Last week, I came across a really interesting post at Feministing.com. Entitled, “Jessica Simpson and the Price of Beauty,” the piece discussed Jessica Simpson‘s upcoming docu-series The Price of Beauty, as well as the unfair standards of beauty placed upon women around the world. While Simpson’s series will undoubtedly have its flaws (Feministing noted it may fall into the “all too familiar trap of cultural relativism and Western desire to understand the ‘other'”), the article caused me to ponder the price of beauty in Pakistan. I turned to my close friend Maria Saadat, who runs the South Asian beauty blog, Lipstick Masala, and asked her to weigh in on a timely piece for International Women’s Day. Below, Maria discusses the often arbitrary and unfair standard of beauty impressed upon many women in Pakistan:
The latest Bollywood song blared from the speakers and the crowd at my sister’s wedding cheered in delight. As I laughed with my friends and shimmied my hips in time to the music, I was unaware that a family friend’s son was observing me from across the room. He had attended the event in order to “take a look at me” for a possible rishta (proposal). I didn’t make the cut, however. I wasn’t gori (fair) enough. It didn’t matter that I was well educated, courteous to others, or that I could cook a mean chicken karahi. No, he did not know any of these things about me or even the sound of my voice, for he didn’t bother speaking to me. I was simply cast aside, rejected from afar, solely based on the color of my skin. Six months later said bachelor was married – to his 17-year-old cousin. Yes, she was a child. But, oh, was she pale!
The general response amongst my friends to this story was, “Oh, they must have been backward. Nobody cares about these things anymore.” As much as I would like to believe that is true, this kind of bias is still prevalent in our society, and not just with our grandparents’ generation. In the last decade, women in Pakistan have made a place for themselves independent of their husbands – whether in high heels and a pantsuit or a modest shalwar kameez and chador, they have stormed the workplace as educated television news anchors, driven politicians, and dynamic business women. But, it seems no matter how many barriers we break, or how far we women come, our worth is still measured in many circles by how closely we resemble a blank sheet of printer paper and whether or not we can produce beautiful, milky white babies.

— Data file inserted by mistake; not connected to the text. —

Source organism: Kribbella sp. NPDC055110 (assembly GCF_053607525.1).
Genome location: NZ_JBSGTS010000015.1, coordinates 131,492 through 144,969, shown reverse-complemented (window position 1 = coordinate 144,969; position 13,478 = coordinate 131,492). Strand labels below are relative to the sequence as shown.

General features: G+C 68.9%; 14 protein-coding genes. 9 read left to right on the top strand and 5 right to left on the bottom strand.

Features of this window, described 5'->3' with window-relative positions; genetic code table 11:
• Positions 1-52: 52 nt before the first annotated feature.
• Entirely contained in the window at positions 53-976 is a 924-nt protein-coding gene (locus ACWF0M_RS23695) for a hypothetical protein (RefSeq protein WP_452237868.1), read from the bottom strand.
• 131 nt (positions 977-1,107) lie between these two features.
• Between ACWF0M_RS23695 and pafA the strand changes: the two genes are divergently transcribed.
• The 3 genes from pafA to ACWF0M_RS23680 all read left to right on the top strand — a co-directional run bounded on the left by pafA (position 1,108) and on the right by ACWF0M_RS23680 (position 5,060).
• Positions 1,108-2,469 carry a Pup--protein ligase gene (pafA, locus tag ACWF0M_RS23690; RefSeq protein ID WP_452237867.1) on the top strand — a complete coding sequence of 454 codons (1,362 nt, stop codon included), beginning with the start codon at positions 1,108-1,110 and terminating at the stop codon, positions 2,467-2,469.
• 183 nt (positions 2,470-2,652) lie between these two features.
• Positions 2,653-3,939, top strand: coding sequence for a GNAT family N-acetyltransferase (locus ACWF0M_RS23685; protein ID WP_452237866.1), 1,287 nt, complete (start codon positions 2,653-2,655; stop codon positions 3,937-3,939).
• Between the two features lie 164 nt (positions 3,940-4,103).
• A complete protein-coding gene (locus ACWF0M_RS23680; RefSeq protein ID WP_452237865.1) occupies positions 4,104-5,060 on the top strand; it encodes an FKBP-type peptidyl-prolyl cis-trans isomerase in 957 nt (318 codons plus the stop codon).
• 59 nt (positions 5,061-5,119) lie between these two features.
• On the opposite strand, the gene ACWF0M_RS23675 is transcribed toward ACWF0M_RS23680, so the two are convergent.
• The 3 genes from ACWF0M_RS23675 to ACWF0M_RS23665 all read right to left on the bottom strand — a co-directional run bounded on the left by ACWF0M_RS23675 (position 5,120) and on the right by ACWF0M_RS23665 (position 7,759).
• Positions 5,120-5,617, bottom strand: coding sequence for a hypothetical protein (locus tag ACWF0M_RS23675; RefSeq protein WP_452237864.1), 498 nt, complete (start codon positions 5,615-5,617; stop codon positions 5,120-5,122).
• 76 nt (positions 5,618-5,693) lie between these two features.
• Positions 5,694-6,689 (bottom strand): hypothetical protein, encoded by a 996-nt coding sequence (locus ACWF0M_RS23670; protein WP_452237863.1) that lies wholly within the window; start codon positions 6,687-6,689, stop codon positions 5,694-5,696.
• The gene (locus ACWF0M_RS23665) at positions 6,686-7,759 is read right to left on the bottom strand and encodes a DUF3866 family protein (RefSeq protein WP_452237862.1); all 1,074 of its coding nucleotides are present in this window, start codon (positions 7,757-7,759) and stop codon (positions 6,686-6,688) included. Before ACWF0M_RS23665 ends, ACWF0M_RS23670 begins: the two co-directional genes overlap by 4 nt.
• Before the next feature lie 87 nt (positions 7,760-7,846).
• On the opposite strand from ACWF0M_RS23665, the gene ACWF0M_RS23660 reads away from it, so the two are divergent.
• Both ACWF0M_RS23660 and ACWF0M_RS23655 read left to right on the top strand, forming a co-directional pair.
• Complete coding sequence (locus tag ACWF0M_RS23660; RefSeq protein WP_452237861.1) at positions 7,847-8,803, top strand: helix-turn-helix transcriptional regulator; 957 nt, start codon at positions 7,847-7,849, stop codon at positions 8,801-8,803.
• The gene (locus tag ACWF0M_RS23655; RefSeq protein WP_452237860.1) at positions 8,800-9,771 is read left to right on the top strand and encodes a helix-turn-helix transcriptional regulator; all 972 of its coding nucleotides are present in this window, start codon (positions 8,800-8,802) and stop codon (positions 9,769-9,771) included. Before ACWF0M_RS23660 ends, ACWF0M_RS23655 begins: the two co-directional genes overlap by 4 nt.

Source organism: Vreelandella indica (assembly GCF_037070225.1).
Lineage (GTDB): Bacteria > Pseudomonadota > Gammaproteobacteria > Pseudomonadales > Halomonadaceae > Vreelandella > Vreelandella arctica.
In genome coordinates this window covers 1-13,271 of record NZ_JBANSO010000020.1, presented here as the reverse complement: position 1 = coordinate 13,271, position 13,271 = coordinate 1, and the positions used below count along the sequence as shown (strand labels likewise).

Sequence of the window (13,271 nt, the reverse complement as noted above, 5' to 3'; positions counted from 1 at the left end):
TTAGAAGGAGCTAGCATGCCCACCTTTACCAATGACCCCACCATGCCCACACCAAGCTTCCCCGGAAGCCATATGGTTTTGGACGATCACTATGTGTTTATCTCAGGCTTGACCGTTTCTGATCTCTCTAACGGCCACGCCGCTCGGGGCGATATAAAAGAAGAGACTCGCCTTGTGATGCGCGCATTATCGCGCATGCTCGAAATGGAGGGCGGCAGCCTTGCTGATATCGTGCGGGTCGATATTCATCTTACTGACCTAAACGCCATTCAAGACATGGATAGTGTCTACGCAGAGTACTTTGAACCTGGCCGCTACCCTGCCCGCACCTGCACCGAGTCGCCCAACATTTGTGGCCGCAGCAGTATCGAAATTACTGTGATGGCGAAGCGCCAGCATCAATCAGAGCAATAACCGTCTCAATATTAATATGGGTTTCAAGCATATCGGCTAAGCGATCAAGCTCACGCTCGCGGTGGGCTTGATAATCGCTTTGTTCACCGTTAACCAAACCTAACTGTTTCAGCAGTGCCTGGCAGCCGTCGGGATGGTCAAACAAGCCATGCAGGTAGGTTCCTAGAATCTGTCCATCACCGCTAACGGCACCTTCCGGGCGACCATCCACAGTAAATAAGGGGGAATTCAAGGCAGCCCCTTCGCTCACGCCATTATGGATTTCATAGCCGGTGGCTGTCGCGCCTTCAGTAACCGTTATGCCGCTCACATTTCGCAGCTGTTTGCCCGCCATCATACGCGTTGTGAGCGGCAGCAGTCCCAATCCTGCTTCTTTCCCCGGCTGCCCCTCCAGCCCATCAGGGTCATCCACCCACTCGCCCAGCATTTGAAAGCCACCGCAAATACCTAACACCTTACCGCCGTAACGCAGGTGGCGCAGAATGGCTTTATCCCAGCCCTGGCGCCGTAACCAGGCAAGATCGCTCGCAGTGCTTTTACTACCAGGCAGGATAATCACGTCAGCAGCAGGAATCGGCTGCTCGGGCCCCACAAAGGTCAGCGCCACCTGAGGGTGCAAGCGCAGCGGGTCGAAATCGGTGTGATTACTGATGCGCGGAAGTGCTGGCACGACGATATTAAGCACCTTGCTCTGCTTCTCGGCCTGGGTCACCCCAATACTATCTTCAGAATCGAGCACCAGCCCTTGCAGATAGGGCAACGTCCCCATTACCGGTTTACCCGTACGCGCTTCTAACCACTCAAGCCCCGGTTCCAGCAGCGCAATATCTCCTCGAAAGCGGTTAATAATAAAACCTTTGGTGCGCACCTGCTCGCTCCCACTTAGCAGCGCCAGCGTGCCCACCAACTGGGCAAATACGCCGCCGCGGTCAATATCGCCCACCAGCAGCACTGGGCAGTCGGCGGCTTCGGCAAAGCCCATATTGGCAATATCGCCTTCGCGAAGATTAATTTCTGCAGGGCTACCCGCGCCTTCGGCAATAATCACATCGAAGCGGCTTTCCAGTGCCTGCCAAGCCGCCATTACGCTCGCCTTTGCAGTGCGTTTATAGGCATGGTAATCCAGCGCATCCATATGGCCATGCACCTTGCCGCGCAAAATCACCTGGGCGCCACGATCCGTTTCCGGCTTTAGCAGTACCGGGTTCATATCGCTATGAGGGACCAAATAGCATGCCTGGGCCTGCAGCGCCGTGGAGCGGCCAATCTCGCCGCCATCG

We belong to an age where dark beauties like Rani Mukherjee and Bipasha Basu sizzle on screen, and fake tanner is sold by the millions in the U.S. so that lighter-skinned ladies can achieve the bronzed glow most of us Pakistanis are born with. The whole world is trying to go darker, yet our society is still hung up on what products or methods to use to become just a few shades paler. Who do we blame for this? Should we condemn advertisers hawking skin-lightening products to the working classes with the promise that success will come with fair skin? Should we point fingers at our great grandparents who passed their own prejudices down to the younger generations?
The truth is, the blame does not lie solely with the ads for “Fair and Lovely” cream or obnoxious aunties admonishing us for sitting out in the sun for too long. It lies with us. We ourselves are feeding into preconceived notions about what we should look like. How many of us flip through the Daily Times Sunday magazine? As a relatively forward thinking publication, they share delicious tidbits such as “how to wear red nail polish to make one’s hands look fairer.” We skim through such articles without a thought, but the words are embedded into our subconscious. A few days later, we find ourselves at the nearest beauty salon getting a red manicure. There, while our nails are being buffed and shaped, we are offered the newest “body polishing” treatment that will bring a “neat” (read: FAIR) look to our skin. And we say, “sure, why not?”
I was blessed with a beautiful niece a few months ago. The first question asked was not “is she healthy?” but rather, “Rang kaisa hai?” (What is her complexion like?). When it was discovered that she didn’t have the fair coloring of her mother, our family was advised to rub her skin with besan so that her skin would become saaf (clean). Is this what it has come down to? Torturing a newborn’s fragile skin with gram flour in the hopes that her color will change?
This is why I say NO. NO to the “body polishing”, NO to the mothers inspecting me for their sons, and NO to the magazines that tell us we should be something that we’re not. I will not allow my niece to grow up in a world where she is conscious of what shade of brown her skin is. Yes, I know – it sounds like a cheesy anti-drug campaign. But, the truth is, this obsession with fair vs. dark is an addiction, especially when one spends thousands of rupees on it! And I refuse to let myself succumb to it. I may offend people by how I tan my skin in the summer or how much bronzer I use, but ultimately I choose to be defined by who I am, not what color I am. So, put down the whitening creams and toss out the trashy magazines and embrace your color, whether fair or dark. Who knows, maybe we’ll start a new trend.
The contribution is the sole opinion of the author and does not necessarily represent the opinion of CHUP. If you would like to contribute a piece to CHUP, please email Kalsoom at changinguppakistan[at]gmail[dot]com. Pieces should be no longer than 800 words please. For past contributions, click here.